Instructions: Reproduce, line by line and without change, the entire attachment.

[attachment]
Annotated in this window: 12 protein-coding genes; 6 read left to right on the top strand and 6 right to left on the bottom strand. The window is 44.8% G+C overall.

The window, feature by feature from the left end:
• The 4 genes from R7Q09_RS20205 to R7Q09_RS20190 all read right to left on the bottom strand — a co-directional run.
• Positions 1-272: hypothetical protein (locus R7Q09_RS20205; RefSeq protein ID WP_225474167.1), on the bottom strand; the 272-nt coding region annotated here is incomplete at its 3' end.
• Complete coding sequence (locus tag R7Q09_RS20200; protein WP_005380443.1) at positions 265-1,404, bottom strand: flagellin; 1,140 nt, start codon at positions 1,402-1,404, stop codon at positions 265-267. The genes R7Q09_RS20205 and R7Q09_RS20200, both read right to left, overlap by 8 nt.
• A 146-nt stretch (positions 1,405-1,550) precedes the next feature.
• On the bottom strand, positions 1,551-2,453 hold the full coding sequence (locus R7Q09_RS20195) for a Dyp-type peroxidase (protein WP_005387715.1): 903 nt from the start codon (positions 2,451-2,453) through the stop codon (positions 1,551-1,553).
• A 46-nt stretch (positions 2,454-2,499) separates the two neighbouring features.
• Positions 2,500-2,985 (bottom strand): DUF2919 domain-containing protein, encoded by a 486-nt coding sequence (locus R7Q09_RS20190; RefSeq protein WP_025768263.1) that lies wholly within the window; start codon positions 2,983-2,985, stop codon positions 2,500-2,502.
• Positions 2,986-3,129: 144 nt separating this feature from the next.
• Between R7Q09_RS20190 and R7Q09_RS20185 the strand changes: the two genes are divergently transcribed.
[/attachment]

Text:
Annotated in this window: 12 protein-coding genes; 6 read left to right on the top strand and 6 right to left on the bottom strand. The window is 44.8% G+C overall.

The window, feature by feature from the left end:
• The 4 genes from R7Q09_RS20205 to R7Q09_RS20190 all read right to left on the bottom strand — a co-directional run.
• Positions 1-272: hypothetical protein (locus R7Q09_RS20205; RefSeq protein ID WP_225474167.1), on the bottom strand; the 272-nt coding region annotated here is incomplete at its 3' end.
• Complete coding sequence (locus tag R7Q09_RS20200; protein WP_005380443.1) at positions 265-1,404, bottom strand: flagellin; 1,140 nt, start codon at positions 1,402-1,404, stop codon at positions 265-267. The genes R7Q09_RS20205 and R7Q09_RS20200, both read right to left, overlap by 8 nt.
• A 146-nt stretch (positions 1,405-1,550) precedes the next feature.
• On the bottom strand, positions 1,551-2,453 hold the full coding sequence (locus R7Q09_RS20195) for a Dyp-type peroxidase (protein WP_005387715.1): 903 nt from the start codon (positions 2,451-2,453) through the stop codon (positions 1,551-1,553).
• A 46-nt stretch (positions 2,454-2,499) separates the two neighbouring features.
• Positions 2,500-2,985 (bottom strand): DUF2919 domain-containing protein, encoded by a 486-nt coding sequence (locus R7Q09_RS20190; RefSeq protein WP_025768263.1) that lies wholly within the window; start codon positions 2,983-2,985, stop codon positions 2,500-2,502.
• Positions 2,986-3,129: 144 nt separating this feature from the next.
• Between R7Q09_RS20190 and R7Q09_RS20185 the strand changes: the two genes are divergently transcribed.